Psychiatrist and researcher Eric Kandel discovered that as we learn, our individual neurons alter their structure and strengthen the synaptic connections between them. He won the Nobel Prize in 2000 for discovering that when we form long term memories, neurons change their anatomical shape and increase the number of synaptic connections they have to other neurons.
When we learn we alter which genes in our neurons are “expressed” or turned on. Kendel’s work showed that when we learn our mind also directly affects which genes in our neurons are “transcribed” or can alter the basis of the existing gene in making new proteins occurs.
Kendel argues that when psychotherapy changes people, it goes deep into the brain and its neurons and changes its structures by turning on the right genes, and makes better adapted changes in neural associations and networks.
The classical theories of “Free Association” of the mind, as postulated by Freud, find a basis in neural networks. The cognitive and emotional realisations brought into awareness of the client by therapists, will cause the neural network realignments, breakages of old neural synaptic associations and connections, and new associations and neural “wiring” and connections in the brain.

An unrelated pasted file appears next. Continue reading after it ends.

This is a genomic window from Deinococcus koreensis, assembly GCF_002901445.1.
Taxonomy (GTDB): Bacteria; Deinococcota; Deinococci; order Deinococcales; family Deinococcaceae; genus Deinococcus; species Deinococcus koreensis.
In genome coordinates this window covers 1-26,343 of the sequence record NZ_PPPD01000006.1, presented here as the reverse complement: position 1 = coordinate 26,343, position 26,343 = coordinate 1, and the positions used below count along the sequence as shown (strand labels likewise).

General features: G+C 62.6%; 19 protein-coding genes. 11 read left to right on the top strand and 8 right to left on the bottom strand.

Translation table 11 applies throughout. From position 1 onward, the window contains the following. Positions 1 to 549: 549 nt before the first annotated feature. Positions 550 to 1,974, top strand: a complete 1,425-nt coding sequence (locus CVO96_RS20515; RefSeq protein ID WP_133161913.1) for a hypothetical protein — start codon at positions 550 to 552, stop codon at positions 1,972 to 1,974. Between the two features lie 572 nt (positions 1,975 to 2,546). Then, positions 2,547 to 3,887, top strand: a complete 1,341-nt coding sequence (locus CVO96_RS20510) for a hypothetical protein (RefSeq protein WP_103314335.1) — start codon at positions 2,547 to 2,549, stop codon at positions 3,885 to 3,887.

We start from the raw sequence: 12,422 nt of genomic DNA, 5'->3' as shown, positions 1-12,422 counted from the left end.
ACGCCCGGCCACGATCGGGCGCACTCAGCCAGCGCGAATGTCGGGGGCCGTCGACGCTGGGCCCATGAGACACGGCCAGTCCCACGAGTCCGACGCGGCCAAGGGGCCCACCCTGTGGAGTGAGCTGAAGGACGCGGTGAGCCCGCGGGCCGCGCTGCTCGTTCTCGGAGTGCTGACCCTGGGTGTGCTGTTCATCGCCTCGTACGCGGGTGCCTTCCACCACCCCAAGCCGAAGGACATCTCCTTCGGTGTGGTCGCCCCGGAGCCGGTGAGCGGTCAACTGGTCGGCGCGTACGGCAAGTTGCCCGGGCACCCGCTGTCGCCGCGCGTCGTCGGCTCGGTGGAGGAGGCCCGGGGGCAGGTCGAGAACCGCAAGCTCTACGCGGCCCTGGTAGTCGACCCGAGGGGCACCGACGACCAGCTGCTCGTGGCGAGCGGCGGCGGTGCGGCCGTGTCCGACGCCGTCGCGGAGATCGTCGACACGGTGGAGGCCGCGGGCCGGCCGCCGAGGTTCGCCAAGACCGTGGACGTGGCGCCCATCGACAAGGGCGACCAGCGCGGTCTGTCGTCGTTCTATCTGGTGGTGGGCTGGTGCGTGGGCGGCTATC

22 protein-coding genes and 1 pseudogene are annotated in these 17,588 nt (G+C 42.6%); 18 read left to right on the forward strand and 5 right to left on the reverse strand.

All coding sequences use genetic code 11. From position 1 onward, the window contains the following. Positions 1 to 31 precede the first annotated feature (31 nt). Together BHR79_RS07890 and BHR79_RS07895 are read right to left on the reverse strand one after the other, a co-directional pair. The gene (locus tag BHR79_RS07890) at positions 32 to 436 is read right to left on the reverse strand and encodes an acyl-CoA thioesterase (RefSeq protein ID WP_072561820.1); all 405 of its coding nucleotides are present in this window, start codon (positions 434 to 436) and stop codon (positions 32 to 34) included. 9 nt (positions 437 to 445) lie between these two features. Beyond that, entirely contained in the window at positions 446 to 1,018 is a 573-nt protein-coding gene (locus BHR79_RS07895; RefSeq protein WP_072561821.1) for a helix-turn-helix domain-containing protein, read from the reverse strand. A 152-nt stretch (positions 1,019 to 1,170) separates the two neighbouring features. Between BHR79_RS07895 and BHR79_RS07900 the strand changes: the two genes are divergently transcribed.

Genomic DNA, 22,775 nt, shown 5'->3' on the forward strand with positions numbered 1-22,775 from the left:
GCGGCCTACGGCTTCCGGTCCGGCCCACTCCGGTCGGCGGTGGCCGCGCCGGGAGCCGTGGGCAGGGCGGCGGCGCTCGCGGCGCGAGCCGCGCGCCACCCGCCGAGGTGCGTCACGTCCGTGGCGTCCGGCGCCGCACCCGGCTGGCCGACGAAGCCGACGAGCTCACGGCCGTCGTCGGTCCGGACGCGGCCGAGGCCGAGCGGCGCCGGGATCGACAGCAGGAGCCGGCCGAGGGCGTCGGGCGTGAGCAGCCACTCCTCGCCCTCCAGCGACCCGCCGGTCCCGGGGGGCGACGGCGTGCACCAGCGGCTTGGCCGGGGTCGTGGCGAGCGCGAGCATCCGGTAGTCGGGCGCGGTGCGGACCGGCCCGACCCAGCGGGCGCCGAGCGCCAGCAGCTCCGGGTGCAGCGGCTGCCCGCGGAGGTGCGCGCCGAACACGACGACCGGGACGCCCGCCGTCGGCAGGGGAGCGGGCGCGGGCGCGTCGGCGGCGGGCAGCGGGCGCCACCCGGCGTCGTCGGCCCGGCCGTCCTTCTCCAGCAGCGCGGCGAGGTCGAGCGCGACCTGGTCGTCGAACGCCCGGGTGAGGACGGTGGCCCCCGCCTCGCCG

The emerging findings of Neuroscience support the whole model of BodyMind Psychotherapy and its use of emotional states to effect deep and lasting change in clients. The old Materialism scientific model of the brain and mind, and also the role of traditional psychology and “talk therapies” is challenged by these recent findings and may over time force a review of long held beliefs that science has held onto since the 17th century.
The old theory of the brain called “localisation” where like a machine, the brain was viewed as being made of parts, each part having a pre-assigned location and function, and if damaged, could not be replaced, is now no longer held to be universally true.